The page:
SDL_sound.h man page

SDL_sound.h —

Synopsis

#include 'SDL.h'
#include 'SDL_endian.h'

Data Structures

struct Sound_AudioInfo
Information about an existing sample's format.
struct Sound_DecoderInfo
Information about available soudn decoders.
struct Sound_Sample
Represents sound data in the process of being decoded.
struct Sound_Version
Information the version of SDL_sound in use.

Macros

#define SOUND_VERSION(x)
Macro to determine SDL_sound version program was compiled against.

Enumerations

enum Sound_SampleFlags { SOUND_SAMPLEFLAG_NONE = 0, SOUND_SAMPLEFLAG_CANSEEK = 1, SOUND_SAMPLEFLAG_EOF = 1 << 29, SOUND_SAMPLEFLAG_ERROR = 1 << 30, SOUND_SAMPLEFLAG_EAGAIN = 1 << 31 } Flags that are used in a Sound_Sample to show various states. "

Functions

void Sound_GetLinkedVersion (Sound_Version *ver)
Get the version of SDL_sound that is linked against your program.
int Sound_Init (void)
Initialize SDL_sound.
int Sound_Quit (void)
Shutdown SDL_sound.
const Sound_DecoderInfo ** Sound_AvailableDecoders (void)
Get a list of sound formats supported by this version of SDL_sound.
const char * Sound_GetError (void)
Get the last SDL_sound error message as a null-terminated string.
void Sound_ClearError (void)
Clear the current error message.
Sound_Sample * Sound_NewSample (SDL_RWops *rw, const char *ext, Sound_AudioInfo *desired, Uint32 bufferSize)
Start decoding a new sound sample.
Sound_Sample * Sound_NewSampleFromFile (const char *fname, Sound_AudioInfo *desired, Uint32 bufferSize)
Start decoding a new sound sample from a file on disk.
void Sound_FreeSample (Sound_Sample *sample)
Dispose of a Sound_Sample.
int Sound_SetBufferSize (Sound_Sample *sample, Uint32 new_size)
Change the current buffer size for a sample.
Uint32 Sound_Decode (Sound_Sample *sample)
Decode more of the sound data in a Sound_Sample.
Uint32 Sound_DecodeAll (Sound_Sample *sample)
Decode the remainder of the sound data in a Sound_Sample.
int Sound_Rewind (Sound_Sample *sample)
Rewind a sample to the start.
int Sound_Seek (Sound_Sample *sample, Uint32 ms)
Seek to a different point in a sample.

Macro Definition Documentation

#define SOUND_VERSION(x)

Value:

{     (x)->major = SOUND_VER_MAJOR;     (x)->minor = SOUND_VER_MINOR;     (x)->patch = SOUND_VER_PATCH; }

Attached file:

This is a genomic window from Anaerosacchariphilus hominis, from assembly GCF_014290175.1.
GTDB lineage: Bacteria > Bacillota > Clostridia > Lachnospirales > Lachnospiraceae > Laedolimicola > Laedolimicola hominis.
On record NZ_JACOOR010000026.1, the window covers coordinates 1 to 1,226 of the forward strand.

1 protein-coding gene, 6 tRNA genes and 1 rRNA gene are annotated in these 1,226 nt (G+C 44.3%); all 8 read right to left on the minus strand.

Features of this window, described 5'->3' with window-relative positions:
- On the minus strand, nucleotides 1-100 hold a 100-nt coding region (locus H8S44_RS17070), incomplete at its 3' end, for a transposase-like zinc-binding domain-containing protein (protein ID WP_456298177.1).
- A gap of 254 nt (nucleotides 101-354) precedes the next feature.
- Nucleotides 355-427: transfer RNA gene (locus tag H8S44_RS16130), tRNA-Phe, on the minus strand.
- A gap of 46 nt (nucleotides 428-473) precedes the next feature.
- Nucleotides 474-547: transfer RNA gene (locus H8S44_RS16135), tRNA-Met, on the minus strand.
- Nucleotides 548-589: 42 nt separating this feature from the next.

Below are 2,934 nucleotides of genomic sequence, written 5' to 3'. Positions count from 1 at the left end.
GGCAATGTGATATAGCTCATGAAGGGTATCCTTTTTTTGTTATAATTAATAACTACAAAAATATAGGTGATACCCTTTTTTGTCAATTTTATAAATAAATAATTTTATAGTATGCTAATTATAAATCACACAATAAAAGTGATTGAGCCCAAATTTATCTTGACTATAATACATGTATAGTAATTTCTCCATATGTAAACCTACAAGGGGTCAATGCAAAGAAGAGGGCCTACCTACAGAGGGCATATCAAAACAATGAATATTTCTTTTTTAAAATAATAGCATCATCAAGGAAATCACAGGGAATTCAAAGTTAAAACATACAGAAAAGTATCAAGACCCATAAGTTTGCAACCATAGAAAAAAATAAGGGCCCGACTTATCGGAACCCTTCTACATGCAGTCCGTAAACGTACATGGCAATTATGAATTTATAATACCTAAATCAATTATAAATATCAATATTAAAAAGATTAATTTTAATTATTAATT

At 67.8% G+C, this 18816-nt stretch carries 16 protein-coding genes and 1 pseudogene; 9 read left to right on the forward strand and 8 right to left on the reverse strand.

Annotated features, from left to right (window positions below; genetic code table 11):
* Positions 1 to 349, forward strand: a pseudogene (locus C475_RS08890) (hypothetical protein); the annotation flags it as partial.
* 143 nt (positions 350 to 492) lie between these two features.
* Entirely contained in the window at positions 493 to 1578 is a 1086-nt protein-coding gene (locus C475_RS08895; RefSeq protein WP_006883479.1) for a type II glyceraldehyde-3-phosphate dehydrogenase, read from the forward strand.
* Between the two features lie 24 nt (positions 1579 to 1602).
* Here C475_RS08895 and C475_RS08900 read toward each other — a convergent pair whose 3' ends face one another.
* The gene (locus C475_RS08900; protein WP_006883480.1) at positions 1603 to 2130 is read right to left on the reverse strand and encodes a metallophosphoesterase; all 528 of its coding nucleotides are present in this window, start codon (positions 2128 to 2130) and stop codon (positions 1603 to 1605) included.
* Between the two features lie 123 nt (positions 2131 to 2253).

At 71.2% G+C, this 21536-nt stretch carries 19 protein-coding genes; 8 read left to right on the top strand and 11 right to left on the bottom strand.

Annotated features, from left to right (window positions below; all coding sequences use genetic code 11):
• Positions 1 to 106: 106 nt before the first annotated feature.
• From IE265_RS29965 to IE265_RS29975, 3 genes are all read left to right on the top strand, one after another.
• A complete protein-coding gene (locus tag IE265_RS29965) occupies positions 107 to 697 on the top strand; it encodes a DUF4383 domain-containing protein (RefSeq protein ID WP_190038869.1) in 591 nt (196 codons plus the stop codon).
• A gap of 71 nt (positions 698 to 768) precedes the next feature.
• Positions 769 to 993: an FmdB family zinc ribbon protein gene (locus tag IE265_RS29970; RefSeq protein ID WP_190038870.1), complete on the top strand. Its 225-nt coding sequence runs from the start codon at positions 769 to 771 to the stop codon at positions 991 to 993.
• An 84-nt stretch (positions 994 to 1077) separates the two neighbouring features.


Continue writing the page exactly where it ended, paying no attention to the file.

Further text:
Macro to determine SDL_sound version program was compiled against. This macro fills in a Sound_Version structure with the version of the library you compiled against. This is determined by what header the compiler uses. Note that if you dynamically linked the library, you might have a slightly newer or older version at runtime. That version can be determined with Sound_GetLinkedVersion(), which, unlike SOUND_VERSION, is not a macro.

Parameters:

x A pointer to a Sound_Version struct to initialize.

See also:

Sound_Version

Sound_GetLinkedVersion

Enumeration Type Documentation

enum Sound_SampleFlags

Flags that are used in a Sound_Sample to show various states. To use:

1 if (sample->flags & SOUND_SAMPLEFLAG_ERROR) { dosomething(); }

See also:

Sound_SampleNew

Sound_SampleNewFromFile

Sound_SampleDecode

Sound_SampleDecodeAll

Sound_SampleSeek

Enumerator

SOUND_SAMPLEFLAG_NONE
No special attributes.
SOUND_SAMPLEFLAG_CANSEEK
Sample can seek to arbitrary points.
SOUND_SAMPLEFLAG_EOF
End of input stream.
SOUND_SAMPLEFLAG_ERROR
Unrecoverable error.
SOUND_SAMPLEFLAG_EAGAIN
Function would block, or temp error.

Function Documentation

const Sound_DecoderInfo ** Sound_AvailableDecoders (void)

Get a list of sound formats supported by this version of SDL_sound. This is for informational purposes only. Note that the extension listed is merely convention: if we list 'MP3', you can open an MPEG-1 Layer 3 audio file with an extension of 'XYZ', if you like. The file extensions are informational, and only required as a hint to choosing the correct decoder, since the sound data may not be coming from a file at all, thanks to the abstraction that an SDL_RWops provides.

The returned value is an array of pointers to Sound_DecoderInfo structures, with a NULL entry to signify the end of the list:

1 Sound_DecoderInfo **i;
2 
3 for (i = Sound_AvailableDecoders(); *i != NULL; i++)
4 {
5     printf("Supported sound format: [%s], which is [%s].0,
6              i->extension, i->description);
7     // ...and other fields...
8 }

The return values are pointers to static internal memory, and should be considered READ ONLY, and never freed.

Returns:

READ ONLY Null-terminated array of READ ONLY structures.

See also:

Sound_DecoderInfo

void Sound_ClearError (void)

Clear the current error message. The next call to Sound_GetError() after Sound_ClearError() will return NULL.

See also:

Sound_GetError

Uint32 Sound_Decode (Sound_Sample * sample)

Decode more of the sound data in a Sound_Sample. It will decode at most sample->buffer_size bytes into sample->buffer in the desired format, and return the number of decoded bytes. If sample->buffer_size bytes could not be decoded, then please refer to sample->flags to determine if this was an end-of-stream or error condition.

Parameters:

sample Do more decoding to this Sound_Sample.

Returns:

number of bytes decoded into sample->buffer. If it is less than sample->buffer_size, then you should check sample->flags to see what the current state of the sample is (EOF, error, read again).

See also:

Sound_DecodeAll

Sound_SetBufferSize

Sound_Seek

Sound_Rewind

Uint32 Sound_DecodeAll (Sound_Sample * sample)

Decode the remainder of the sound data in a Sound_Sample. This will dynamically allocate memory for the ENTIRE remaining sample. sample->buffer_size and sample->buffer will be updated to reflect the new buffer. Please refer to sample->flags to determine if the decoding finished due to an End-of-stream or error condition.

Be aware that sound data can take a large amount of memory, and that this function may block for quite awhile while processing. Also note that a streaming source (for example, from a SDL_RWops that is getting fed from an Internet radio feed that doesn't end) may fill all available memory before giving up...be sure to use this on finite sound sources only!